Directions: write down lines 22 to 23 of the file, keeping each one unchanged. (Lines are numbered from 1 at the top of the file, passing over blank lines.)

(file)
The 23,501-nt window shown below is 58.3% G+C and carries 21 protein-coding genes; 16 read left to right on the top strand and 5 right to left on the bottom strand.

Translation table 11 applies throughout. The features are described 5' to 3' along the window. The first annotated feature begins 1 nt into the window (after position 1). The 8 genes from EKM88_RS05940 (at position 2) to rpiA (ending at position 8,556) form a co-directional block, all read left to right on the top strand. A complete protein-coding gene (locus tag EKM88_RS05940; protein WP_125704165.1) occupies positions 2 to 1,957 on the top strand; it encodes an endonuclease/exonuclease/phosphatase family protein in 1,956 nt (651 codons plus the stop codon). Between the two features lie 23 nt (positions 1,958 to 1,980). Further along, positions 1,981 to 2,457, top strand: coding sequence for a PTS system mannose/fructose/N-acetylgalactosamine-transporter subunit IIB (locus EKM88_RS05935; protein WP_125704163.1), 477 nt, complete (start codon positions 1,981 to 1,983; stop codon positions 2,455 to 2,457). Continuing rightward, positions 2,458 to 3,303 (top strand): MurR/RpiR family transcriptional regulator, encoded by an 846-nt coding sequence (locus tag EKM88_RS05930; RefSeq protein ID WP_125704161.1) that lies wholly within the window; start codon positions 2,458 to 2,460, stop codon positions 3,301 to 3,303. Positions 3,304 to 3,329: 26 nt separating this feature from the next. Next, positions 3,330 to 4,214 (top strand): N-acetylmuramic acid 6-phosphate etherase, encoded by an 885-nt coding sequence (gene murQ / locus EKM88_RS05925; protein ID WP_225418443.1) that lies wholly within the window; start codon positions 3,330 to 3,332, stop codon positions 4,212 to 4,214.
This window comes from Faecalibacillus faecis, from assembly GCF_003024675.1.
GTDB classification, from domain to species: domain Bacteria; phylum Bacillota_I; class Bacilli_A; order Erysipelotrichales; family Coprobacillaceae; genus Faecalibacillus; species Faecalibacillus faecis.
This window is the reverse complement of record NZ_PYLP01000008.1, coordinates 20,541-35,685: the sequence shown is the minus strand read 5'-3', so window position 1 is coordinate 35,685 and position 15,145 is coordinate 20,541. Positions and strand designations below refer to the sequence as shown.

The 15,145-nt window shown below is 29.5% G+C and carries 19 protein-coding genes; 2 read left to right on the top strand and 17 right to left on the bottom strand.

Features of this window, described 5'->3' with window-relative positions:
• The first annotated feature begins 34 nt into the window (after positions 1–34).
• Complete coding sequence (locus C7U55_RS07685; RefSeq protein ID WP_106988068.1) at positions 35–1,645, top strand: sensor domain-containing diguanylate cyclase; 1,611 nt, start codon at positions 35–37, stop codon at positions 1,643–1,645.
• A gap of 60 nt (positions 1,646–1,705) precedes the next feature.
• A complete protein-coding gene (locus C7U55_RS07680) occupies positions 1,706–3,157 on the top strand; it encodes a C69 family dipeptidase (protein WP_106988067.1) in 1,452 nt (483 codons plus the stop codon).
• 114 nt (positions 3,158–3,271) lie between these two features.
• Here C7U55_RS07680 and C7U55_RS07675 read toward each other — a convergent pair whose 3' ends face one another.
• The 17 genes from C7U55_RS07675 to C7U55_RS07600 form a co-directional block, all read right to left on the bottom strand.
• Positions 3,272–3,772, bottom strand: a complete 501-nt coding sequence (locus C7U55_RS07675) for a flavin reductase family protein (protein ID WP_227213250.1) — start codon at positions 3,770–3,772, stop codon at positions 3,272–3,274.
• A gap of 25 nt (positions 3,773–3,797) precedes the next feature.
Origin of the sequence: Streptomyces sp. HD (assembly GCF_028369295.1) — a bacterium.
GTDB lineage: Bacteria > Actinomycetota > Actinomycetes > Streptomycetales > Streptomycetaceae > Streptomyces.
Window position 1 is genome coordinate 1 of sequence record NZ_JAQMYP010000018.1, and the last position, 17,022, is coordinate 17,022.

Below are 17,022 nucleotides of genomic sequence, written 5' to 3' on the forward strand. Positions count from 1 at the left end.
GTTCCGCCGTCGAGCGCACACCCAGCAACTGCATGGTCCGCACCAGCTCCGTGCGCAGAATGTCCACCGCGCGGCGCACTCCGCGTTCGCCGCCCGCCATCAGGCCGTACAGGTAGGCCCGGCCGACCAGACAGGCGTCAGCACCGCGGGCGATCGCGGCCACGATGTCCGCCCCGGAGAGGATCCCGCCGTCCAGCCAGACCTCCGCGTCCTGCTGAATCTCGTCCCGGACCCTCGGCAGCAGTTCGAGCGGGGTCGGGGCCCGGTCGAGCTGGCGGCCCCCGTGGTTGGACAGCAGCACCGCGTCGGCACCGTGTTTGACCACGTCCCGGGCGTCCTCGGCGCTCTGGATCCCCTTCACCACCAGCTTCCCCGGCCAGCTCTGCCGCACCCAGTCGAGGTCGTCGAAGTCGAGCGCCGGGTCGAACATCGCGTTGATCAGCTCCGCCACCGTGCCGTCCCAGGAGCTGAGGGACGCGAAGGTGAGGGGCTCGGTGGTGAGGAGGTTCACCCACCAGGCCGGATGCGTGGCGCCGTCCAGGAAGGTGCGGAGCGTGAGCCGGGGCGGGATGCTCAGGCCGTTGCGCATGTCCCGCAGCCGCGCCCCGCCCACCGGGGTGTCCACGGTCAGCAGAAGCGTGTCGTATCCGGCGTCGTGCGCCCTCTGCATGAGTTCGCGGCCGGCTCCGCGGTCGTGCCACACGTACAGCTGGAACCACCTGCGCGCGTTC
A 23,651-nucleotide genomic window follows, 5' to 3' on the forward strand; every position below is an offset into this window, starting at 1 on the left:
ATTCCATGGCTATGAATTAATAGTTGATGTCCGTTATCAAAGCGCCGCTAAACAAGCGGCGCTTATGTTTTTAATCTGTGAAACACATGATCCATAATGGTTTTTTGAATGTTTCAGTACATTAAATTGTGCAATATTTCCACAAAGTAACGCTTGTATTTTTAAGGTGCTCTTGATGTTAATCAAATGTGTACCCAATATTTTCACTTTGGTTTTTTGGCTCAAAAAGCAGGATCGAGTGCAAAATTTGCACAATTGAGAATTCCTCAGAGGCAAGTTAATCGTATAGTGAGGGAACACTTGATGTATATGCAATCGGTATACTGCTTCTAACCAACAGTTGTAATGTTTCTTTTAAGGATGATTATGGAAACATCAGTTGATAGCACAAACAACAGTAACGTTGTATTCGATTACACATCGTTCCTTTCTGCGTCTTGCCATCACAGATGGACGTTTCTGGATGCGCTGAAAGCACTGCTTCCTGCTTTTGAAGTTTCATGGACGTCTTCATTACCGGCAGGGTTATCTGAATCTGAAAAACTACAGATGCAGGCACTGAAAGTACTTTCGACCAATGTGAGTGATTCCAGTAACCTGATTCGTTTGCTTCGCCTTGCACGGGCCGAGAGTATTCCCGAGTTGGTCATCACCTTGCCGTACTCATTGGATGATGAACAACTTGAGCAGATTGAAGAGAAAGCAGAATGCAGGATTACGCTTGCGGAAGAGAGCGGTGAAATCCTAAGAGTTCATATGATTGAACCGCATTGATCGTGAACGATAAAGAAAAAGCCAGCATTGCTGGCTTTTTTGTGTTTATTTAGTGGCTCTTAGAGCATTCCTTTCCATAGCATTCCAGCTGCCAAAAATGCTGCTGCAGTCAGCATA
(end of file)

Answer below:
A 23,651-nucleotide genomic window follows, 5' to 3' on the forward strand; every position below is an offset into this window, starting at 1 on the left:
ATTCCATGGCTATGAATTAATAGTTGATGTCCGTTATCAAAGCGCCGCTAAACAAGCGGCGCTTATGTTTTTAATCTGTGAAACACATGATCCATAATGGTTTTTTGAATGTTTCAGTACATTAAATTGTGCAATATTTCCACAAAGTAACGCTTGTATTTTTAAGGTGCTCTTGATGTTAATCAAATGTGTACCCAATATTTTCACTTTGGTTTTTTGGCTCAAAAAGCAGGATCGAGTGCAAAATTTGCACAATTGAGAATTCCTCAGAGGCAAGTTAATCGTATAGTGAGGGAACACTTGATGTATATGCAATCGGTATACTGCTTCTAACCAACAGTTGTAATGTTTCTTTTAAGGATGATTATGGAAACATCAGTTGATAGCACAAACAACAGTAACGTTGTATTCGATTACACATCGTTCCTTTCTGCGTCTTGCCATCACAGATGGACGTTTCTGGATGCGCTGAAAGCACTGCTTCCTGCTTTTGAAGTTTCATGGACGTCTTCATTACCGGCAGGGTTATCTGAATCTGAAAAACTACAGATGCAGGCACTGAAAGTACTTTCGACCAATGTGAGTGATTCCAGTAACCTGATTCGTTTGCTTCGCCTTGCACGGGCCGAGAGTATTCCCGAGTTGGTCATCACCTTGCCGTACTCATTGGATGATGAACAACTTGAGCAGATTGAAGAGAAAGCAGAATGCAGGATTACGCTTGCGGAAGAGAGCGGTGAAATCCTAAGAGTTCATATGATTGAACCGCATTGATCGTGAACGATAAAGAAAAAGCCAGCATTGCTGGCTTTTTTGTGTTTATTTAGTGGCTCTTAGAGCATTCCTTTCCATAGCATTCCAGCTGCCAAAAATGCTGCTGCAGTCAGCATA